- A population-based case-control study design with 1090 cases and 1154 controls was used to investigate the relationship of cocaine use and young-onset IS.
- Stroke cases were between the ages of 15 and 49 years.
- Logistic regression analysis was used to evaluate the association between cocaine use and IS with and without adjustment for potential confounders.
- Ever use of cocaine was not associated with stroke with 28% of cases and 26% of controls reporting ever use.
- In contrast, acute cocaine use in the previous 24 hours was strongly associated with increased risk of stroke (age-sex-race adjusted odds ratio, 6.4; 95% confidence interval, 2.2-18.6).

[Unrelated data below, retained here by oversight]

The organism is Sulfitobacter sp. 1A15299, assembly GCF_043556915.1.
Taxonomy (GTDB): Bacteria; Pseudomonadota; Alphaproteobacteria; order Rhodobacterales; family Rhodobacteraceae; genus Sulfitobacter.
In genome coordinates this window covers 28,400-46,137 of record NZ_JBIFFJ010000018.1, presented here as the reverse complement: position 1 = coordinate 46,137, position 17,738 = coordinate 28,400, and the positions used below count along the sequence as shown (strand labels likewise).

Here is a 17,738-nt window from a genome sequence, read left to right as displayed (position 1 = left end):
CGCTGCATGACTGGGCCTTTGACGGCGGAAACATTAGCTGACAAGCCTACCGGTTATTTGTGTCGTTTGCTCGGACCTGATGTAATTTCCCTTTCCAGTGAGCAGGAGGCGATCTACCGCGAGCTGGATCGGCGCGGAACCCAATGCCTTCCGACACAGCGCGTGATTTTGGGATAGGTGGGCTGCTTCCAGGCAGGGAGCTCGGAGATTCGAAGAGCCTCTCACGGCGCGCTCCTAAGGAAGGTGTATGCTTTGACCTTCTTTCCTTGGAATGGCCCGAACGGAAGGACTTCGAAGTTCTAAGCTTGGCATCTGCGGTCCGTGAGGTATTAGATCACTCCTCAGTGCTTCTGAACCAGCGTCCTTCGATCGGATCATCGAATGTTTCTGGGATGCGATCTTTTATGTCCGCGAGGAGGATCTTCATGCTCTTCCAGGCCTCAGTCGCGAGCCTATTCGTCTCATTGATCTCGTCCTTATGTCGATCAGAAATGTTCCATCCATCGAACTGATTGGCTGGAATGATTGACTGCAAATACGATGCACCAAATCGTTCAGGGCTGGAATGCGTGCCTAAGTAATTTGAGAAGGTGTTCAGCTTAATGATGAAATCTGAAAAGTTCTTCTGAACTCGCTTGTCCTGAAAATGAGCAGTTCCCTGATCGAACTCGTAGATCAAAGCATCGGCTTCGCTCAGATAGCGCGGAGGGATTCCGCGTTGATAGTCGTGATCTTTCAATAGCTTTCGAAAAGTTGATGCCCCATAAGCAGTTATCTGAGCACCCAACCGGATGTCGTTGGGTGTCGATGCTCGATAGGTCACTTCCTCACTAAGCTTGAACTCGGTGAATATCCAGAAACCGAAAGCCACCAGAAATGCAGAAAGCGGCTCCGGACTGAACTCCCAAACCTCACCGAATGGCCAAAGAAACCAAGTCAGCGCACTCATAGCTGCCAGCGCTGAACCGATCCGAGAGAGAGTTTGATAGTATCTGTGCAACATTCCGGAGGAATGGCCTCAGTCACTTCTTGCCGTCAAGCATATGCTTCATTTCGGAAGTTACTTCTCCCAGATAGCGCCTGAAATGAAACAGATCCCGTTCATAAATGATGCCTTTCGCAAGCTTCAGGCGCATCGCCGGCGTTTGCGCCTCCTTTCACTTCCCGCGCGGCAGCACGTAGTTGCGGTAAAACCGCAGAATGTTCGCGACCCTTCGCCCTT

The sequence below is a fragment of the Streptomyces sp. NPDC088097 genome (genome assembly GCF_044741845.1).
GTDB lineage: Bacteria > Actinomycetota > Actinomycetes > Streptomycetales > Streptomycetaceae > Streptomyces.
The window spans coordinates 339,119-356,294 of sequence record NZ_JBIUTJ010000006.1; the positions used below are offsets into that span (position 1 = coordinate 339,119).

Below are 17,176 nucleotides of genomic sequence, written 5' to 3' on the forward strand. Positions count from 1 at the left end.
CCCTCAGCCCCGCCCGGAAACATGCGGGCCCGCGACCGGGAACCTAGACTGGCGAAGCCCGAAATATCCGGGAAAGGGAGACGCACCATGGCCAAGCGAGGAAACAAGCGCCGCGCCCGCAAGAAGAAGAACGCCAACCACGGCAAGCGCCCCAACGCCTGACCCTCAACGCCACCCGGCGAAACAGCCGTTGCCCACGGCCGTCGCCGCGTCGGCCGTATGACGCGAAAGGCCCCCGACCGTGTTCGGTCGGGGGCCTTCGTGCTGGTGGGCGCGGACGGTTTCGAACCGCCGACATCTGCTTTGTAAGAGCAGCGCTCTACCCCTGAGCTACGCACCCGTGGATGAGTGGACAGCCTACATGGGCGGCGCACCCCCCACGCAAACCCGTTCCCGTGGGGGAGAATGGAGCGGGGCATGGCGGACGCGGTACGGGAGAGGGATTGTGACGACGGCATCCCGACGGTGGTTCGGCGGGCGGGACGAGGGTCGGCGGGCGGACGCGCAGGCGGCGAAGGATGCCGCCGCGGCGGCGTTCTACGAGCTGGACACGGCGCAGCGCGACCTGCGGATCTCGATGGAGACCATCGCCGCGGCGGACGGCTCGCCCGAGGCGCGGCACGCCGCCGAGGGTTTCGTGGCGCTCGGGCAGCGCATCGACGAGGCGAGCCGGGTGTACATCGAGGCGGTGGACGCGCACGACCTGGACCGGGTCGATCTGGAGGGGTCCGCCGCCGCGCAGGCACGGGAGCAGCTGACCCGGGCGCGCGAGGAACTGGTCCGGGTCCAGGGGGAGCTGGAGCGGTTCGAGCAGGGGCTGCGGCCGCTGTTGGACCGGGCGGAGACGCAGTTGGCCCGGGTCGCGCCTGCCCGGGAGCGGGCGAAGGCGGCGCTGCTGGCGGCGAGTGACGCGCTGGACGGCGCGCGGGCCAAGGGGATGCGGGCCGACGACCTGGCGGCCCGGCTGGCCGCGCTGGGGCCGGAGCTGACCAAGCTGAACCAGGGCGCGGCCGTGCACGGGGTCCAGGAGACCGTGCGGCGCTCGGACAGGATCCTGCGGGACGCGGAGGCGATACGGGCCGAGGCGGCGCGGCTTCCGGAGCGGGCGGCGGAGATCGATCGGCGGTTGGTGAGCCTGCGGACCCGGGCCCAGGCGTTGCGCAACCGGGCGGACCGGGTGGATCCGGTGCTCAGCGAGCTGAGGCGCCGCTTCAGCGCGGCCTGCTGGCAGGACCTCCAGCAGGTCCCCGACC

- Among acute users, the smoking route had an adjusted odds ratio of 7.9 (95% confidence interval, 1.8-35.0), whereas the inhalation route had an adjusted odds ratio of 3.5 (95% confidence interval, 0.7-16.9).
- After additional adjustment for current alcohol, smoking use, and hypertension, the odds ratio for acute cocaine use by any route was 5.7 (95% confidence interval, 1.7-19.7).
- Of the 26 patients with cocaine use within 24 hours of their stroke, 14 reported use within 6 hours of their event.